This is a somewhat proof-golf-like cops-and-robbers challenge. This is the cops' thread; the robbers' thread is here.
Your task is to define an abstract rewriting system in which the reachability of one word from another is difficult to determine. You will prepare the following things:
A set of symbols, called the alphabet. (You may use any Unicode characters for these, but please don't use whitespace, or symbols that are hard to distinguish from each other.)
A source string composed of symbols from your alphabet.
A target string composed of symbols from your alphabet.
A set of rewrite rules using characters from your alphabet. (See below for the definition of a rewrite rule.)
A proof showing whether your source string can be converted into your target string by successive application of your rewrite rules. This proof might consist of an actual sequence of rewrite steps, or a mathematical proof that such a sequence must exist, or a mathematical proof that such a sequence does not exist.
You will post the first four of these, keeping the proof secret; the robbers will try to crack your answer by providing their own proof that your target string can or can not be reached from your source string. If your submission is not cracked within two weeks, you may mark it as safe and edit in your proof.
Submissions will be scored according to the number of characters in their rewrite rules and their source and target strings, as detailed below. The winner will be the uncracked submission with the lowest score.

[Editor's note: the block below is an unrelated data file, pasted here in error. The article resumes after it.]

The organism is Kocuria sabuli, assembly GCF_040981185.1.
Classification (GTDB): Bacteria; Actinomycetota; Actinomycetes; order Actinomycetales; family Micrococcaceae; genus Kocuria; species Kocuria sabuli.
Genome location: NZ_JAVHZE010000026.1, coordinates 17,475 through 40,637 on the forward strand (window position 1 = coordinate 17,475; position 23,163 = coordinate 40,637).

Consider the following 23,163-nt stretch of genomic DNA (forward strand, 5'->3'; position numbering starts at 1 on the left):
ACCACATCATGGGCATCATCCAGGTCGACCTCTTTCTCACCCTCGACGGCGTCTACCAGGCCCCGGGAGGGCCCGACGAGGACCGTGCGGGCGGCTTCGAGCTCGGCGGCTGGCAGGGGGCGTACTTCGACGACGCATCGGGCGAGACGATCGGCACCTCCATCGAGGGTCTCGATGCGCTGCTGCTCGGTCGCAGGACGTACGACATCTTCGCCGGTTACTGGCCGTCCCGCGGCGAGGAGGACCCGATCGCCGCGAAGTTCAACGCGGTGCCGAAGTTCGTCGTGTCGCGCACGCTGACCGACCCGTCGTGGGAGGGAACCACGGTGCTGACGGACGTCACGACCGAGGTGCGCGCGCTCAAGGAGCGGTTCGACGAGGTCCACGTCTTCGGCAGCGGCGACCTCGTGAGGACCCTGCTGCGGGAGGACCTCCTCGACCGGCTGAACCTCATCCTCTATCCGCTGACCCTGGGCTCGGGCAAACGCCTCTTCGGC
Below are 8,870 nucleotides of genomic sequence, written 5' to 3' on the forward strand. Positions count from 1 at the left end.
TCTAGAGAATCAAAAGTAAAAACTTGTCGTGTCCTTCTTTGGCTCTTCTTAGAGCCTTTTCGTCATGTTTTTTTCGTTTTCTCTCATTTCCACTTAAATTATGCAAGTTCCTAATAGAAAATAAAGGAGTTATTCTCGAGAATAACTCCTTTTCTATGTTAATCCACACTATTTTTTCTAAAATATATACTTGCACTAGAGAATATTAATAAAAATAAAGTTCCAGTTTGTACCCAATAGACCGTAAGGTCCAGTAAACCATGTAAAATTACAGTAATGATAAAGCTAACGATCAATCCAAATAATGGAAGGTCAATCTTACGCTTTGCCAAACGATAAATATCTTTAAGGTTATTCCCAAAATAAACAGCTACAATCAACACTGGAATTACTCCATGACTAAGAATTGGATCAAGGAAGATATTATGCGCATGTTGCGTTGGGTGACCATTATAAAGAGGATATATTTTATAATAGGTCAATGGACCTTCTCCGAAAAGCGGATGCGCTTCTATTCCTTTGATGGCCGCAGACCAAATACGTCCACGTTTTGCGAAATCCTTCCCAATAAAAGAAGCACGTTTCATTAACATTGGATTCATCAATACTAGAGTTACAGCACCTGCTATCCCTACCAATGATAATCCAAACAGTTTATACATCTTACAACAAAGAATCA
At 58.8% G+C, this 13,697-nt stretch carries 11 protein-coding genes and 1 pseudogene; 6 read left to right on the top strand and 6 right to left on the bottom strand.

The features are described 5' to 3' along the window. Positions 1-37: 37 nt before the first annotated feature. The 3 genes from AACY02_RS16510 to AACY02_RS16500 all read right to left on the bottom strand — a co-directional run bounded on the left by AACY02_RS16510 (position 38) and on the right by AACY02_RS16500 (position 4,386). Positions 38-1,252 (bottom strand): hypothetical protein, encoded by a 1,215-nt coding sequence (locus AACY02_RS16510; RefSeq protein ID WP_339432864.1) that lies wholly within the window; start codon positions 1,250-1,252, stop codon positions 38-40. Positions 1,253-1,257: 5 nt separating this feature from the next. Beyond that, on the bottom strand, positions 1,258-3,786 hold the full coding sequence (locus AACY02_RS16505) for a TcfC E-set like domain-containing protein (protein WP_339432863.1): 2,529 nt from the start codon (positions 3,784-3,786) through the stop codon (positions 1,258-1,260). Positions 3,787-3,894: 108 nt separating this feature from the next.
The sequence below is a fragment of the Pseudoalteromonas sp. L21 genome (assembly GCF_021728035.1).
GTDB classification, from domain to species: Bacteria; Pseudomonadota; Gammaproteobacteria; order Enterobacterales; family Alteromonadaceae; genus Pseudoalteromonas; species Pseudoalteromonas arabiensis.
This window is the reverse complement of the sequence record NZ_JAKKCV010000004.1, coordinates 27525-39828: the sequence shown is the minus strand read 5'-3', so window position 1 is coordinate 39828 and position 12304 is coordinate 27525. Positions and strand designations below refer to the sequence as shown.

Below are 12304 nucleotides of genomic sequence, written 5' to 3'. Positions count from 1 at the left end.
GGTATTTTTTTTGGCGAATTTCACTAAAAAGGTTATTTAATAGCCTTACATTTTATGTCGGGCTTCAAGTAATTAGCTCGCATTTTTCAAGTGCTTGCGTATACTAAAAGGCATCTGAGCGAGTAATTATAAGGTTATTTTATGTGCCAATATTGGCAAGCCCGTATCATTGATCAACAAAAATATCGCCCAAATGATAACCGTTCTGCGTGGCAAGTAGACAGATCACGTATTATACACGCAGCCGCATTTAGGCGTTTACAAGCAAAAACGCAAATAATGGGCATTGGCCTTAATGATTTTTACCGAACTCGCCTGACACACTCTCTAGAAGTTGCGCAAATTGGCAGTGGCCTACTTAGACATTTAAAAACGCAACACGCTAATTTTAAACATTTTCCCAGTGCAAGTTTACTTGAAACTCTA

What is a rewrite rule?
A rewrite rule is simply a pair of strings in your alphabet. (Either of these strings may be empty.) An application of a rewrite rule consists of finding a substring that is equal to the first string in the pair, and replacing it with the second.
An example should make this clear:
Suppose alphabet is
C; the source string is "
A"; the target string is "
C" and the rewrite rules are
A:B B:BB B:A AA:C
then the target string is reachable in the following way:
A B (using rule 1) BB (using rule 2) AB (using rule 3) AA (using rule 3) C (using rule 4)
Your score will be
- the length of your source string,
- plus the length of your target string,
- plus the length of all the strings included in your rewrite rules,
- plus one extra point for each rewrite rule.
If you write your rewrite rules with a colon separator as above, this is just the total length of all the rewrite rules (including the separator), plus the lengths of the source and target strings. A lower score is better. The number of distinct characters in your alphabet will be used to break ties, with fewer being better.
I'd like to see answers that really go for low scores. I will award 200 rep to the first answer that scores less than 100 points in this challenge and doesn't get cracked.
Mx -> Mxxrule, so it would end up much more complicated than Hofstadter's original. \$\endgroup\$